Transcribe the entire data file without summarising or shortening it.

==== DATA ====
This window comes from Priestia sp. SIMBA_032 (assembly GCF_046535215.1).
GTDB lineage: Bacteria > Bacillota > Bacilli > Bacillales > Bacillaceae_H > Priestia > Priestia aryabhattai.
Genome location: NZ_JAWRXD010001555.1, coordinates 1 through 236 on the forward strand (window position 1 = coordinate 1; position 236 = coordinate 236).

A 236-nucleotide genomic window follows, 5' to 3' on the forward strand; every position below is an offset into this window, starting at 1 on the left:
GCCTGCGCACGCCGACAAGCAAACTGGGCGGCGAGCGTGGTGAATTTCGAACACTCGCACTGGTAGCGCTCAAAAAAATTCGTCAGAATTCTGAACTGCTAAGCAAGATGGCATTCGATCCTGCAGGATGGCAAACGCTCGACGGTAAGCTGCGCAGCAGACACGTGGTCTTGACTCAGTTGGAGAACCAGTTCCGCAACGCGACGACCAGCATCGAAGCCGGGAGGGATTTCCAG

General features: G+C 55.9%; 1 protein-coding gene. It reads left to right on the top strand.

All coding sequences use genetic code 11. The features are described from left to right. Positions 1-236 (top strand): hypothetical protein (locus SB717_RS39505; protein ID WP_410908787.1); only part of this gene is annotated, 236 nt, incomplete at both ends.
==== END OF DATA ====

This window comes from Priestia sp. SIMBA_032 (assembly GCF_046535215.1).
GTDB lineage: Bacteria > Bacillota > Bacilli > Bacillales > Bacillaceae_H > Priestia > Priestia aryabhattai.
Genome location: NZ_JAWRXD010001555.1, coordinates 1 through 236 on the forward strand (window position 1 = coordinate 1; position 236 = coordinate 236).

A 236-nucleotide genomic window follows, 5' to 3' on the forward strand; every position below is an offset into this window, starting at 1 on the left:
GCCTGCGCACGCCGACAAGCAAACTGGGCGGCGAGCGTGGTGAATTTCGAACACTCGCACTGGTAGCGCTCAAAAAAATTCGTCAGAATTCTGAACTGCTAAGCAAGATGGCATTCGATCCTGCAGGATGGCAAACGCTCGACGGTAAGCTGCGCAGCAGACACGTGGTCTTGACTCAGTTGGAGAACCAGTTCCGCAACGCGACGACCAGCATCGAAGCCGGGAGGGATTTCCAG

General features: G+C 55.9%; 1 protein-coding gene. It reads left to right on the top strand.

All coding sequences use genetic code 11. The features are described from left to right. Positions 1-236 (top strand): hypothetical protein (locus SB717_RS39505; protein ID WP_410908787.1); only part of this gene is annotated, 236 nt, incomplete at both ends.